"We're fine without God" is NOT a morally neutral position. It is total antagonism to God, and no matter how well-intentioned it might be, it leads inevitably to decadence. And so, while the Petries slept in separate beds, their viewers geared up for the time when they could take godlessness to its logical conclusion in the beds of total strangers any time they wanted to (while destroying any resulting offspring with impunity). And somehow, American Christendom largely failed to see the connection between the two.

How could an era of such harmlessly amusing godlessness have gone so wrong?

And what happened back in the '80's when "religious political conservatives" really got upset about the rampant moral decay happening all around them? They decided to try to use politics to force the culture to act like Christians even when the people were lost. They tried to use political clout to "redeem the culture," as if the culture were a force and not a collection of lost people who need Jesus. The Moral Majority might not have admitted it, but what the movement as a whole boiled down to was a desire to whitewash the lost more than to save them. Hollywood stars can go to Hell, as long as they don't flaunt the pleasures of their downward path before our innocent eyes. (That may not have been the attitude of everyone who sympathized with the Moral Majority, but as one who was coming of age in the late 70's and early 80's, I know how the wind was blowing, even in my own heart.)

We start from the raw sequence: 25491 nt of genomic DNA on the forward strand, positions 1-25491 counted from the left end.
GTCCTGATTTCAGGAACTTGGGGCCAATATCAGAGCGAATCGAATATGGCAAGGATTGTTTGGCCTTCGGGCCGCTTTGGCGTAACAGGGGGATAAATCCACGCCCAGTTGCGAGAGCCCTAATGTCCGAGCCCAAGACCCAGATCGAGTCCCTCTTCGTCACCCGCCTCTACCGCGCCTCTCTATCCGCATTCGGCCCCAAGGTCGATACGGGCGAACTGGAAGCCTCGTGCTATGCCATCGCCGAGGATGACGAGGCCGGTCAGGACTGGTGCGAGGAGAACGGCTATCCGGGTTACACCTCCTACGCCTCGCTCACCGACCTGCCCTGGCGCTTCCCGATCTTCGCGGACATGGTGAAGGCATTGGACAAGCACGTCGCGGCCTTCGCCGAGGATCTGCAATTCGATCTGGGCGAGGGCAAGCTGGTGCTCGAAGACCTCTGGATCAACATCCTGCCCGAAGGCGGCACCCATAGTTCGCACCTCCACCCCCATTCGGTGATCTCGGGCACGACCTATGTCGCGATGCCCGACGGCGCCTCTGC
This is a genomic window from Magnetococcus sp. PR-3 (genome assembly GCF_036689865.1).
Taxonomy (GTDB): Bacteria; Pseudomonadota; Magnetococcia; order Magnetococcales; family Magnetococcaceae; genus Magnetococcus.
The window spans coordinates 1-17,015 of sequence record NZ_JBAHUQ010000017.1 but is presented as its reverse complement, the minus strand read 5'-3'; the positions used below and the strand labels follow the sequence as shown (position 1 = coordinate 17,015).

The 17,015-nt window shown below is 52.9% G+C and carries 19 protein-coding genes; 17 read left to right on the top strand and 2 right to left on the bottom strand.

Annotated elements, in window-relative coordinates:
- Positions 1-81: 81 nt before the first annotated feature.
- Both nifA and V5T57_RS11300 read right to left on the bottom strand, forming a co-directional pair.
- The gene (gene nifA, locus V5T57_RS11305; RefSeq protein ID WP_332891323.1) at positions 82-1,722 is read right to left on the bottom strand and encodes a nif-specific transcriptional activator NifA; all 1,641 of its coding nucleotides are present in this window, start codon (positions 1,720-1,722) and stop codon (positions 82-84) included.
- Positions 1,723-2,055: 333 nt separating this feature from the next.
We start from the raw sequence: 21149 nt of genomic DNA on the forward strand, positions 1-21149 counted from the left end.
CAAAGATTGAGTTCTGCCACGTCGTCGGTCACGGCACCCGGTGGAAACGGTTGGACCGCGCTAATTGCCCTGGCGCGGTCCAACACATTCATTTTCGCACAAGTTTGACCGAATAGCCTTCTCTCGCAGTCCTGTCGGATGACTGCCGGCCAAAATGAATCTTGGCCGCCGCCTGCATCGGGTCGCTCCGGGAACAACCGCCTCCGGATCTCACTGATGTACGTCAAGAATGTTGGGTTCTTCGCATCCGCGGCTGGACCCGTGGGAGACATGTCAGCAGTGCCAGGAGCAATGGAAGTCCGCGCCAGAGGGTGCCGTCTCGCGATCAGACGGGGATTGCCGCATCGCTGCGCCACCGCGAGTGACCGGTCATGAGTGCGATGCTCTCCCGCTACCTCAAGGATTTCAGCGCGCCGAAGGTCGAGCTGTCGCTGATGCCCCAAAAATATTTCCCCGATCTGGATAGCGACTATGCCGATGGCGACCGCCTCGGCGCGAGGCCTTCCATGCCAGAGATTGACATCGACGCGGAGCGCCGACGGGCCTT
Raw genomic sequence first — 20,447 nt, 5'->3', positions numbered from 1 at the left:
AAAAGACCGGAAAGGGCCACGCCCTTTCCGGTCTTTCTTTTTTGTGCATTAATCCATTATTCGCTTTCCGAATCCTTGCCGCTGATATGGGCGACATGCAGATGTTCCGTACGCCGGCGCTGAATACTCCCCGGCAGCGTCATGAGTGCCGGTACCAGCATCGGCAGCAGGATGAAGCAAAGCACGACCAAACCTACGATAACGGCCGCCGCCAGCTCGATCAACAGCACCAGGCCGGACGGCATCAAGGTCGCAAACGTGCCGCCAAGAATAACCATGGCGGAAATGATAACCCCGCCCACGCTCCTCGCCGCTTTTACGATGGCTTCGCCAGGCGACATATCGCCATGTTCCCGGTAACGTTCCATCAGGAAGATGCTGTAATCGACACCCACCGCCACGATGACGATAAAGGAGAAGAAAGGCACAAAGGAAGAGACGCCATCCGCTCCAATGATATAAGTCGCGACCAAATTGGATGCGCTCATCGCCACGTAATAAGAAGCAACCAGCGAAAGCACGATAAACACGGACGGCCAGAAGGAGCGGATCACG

And yet, what are whitewashed lost people, except precious souls who cannot see their eternal peril? And what are whitewash-painters, except Pharisees? If we could have "redeemed the culture" and forced them to act "just fine without God," would our children really have grown up in a safer world?

How safe were the Pharisees under Jesus' gaze?

What if Hollywood cleans up its act and the culture at large decides to "act better" for a while? Will we breathe a sigh of relief and get back to the business of happily entertaining ourselves in its neutrality? Will we teach our children to care more about behavior than about the eternal destinies of souls who reject Christ? Will we deceive them (and ourselves) that being "good people" is good enough? Will we forget the Gospel yet again in favor of moralism and/or legalism?

I hope that the entertainment industry cleans up its act. But I also hope the church does as well. I pray that the church will embrace the long-lost, long distorted Gospel in its full glory. The fact is, whether we're as squeaky-clean as the Petries or as decadent as Desperate Housewives, all have sinned and come short of the glory of God. And the wages of sin is still death. And the deadening power of sin doesn't wait for the grave. It kills all that is decent and good in people (regardless of external appearances). And there is NO answer for the problem of sin except the grace and mercy of God, extended through Christ's atoning death on the cross on our behalf, and received by faith in Jesus the Lord.

If we forget the Gospel, and fail to share it faithfully, the best we can hope for is a return to Mayberry. And Mayberry was just the calm before the storm.

(P.S. If you, like me, have a strong nostalgic bent, don't be discouraged by the fact that there never really has been an era of idyllic innocence since sin entered the world. God gave us nostalgia for a reason... a very beautiful reason. Like everything else, it's meant to point us to Him. Read about it here.)
The photo used in this article was taken by familylife.